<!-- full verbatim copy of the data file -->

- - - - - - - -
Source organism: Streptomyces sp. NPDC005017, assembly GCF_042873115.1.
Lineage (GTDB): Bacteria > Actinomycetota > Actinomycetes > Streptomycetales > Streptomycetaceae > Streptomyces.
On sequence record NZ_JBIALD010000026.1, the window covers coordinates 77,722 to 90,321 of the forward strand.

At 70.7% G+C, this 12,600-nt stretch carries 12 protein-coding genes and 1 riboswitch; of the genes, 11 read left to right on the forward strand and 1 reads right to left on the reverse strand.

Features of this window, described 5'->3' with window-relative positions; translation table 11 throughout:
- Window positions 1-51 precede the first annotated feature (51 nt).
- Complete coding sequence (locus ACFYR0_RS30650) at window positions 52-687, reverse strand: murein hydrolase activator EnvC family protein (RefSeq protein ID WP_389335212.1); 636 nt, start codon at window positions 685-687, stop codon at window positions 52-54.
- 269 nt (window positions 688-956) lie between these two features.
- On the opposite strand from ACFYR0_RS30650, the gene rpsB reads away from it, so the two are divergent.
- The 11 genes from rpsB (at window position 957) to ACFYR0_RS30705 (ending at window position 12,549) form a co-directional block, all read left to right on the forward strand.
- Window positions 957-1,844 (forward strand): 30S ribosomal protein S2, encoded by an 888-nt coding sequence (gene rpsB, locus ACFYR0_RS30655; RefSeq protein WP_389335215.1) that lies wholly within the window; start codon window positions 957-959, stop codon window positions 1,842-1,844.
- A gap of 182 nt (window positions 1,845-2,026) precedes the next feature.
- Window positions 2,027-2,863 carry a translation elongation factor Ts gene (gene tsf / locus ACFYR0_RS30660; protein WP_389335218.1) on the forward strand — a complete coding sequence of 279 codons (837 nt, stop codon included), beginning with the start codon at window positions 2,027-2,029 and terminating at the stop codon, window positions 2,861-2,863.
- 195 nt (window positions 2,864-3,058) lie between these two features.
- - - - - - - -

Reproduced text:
Source organism: Streptomyces sp. NPDC005017, assembly GCF_042873115.1.
Lineage (GTDB): Bacteria > Actinomycetota > Actinomycetes > Streptomycetales > Streptomycetaceae > Streptomyces.
On sequence record NZ_JBIALD010000026.1, the window covers coordinates 77,722 to 90,321 of the forward strand.

At 70.7% G+C, this 12,600-nt stretch carries 12 protein-coding genes and 1 riboswitch; of the genes, 11 read left to right on the forward strand and 1 reads right to left on the reverse strand.

Features of this window, described 5'->3' with window-relative positions; translation table 11 throughout:
- Window positions 1-51 precede the first annotated feature (51 nt).
- Complete coding sequence (locus ACFYR0_RS30650) at window positions 52-687, reverse strand: murein hydrolase activator EnvC family protein (RefSeq protein ID WP_389335212.1); 636 nt, start codon at window positions 685-687, stop codon at window positions 52-54.
- 269 nt (window positions 688-956) lie between these two features.
- On the opposite strand from ACFYR0_RS30650, the gene rpsB reads away from it, so the two are divergent.
- The 11 genes from rpsB (at window position 957) to ACFYR0_RS30705 (ending at window position 12,549) form a co-directional block, all read left to right on the forward strand.
- Window positions 957-1,844 (forward strand): 30S ribosomal protein S2, encoded by an 888-nt coding sequence (gene rpsB, locus ACFYR0_RS30655; RefSeq protein WP_389335215.1) that lies wholly within the window; start codon window positions 957-959, stop codon window positions 1,842-1,844.
- A gap of 182 nt (window positions 1,845-2,026) precedes the next feature.
- Window positions 2,027-2,863 carry a translation elongation factor Ts gene (gene tsf / locus ACFYR0_RS30660; protein WP_389335218.1) on the forward strand — a complete coding sequence of 279 codons (837 nt, stop codon included), beginning with the start codon at window positions 2,027-2,029 and terminating at the stop codon, window positions 2,861-2,863.
- 195 nt (window positions 2,864-3,058) lie between these two features.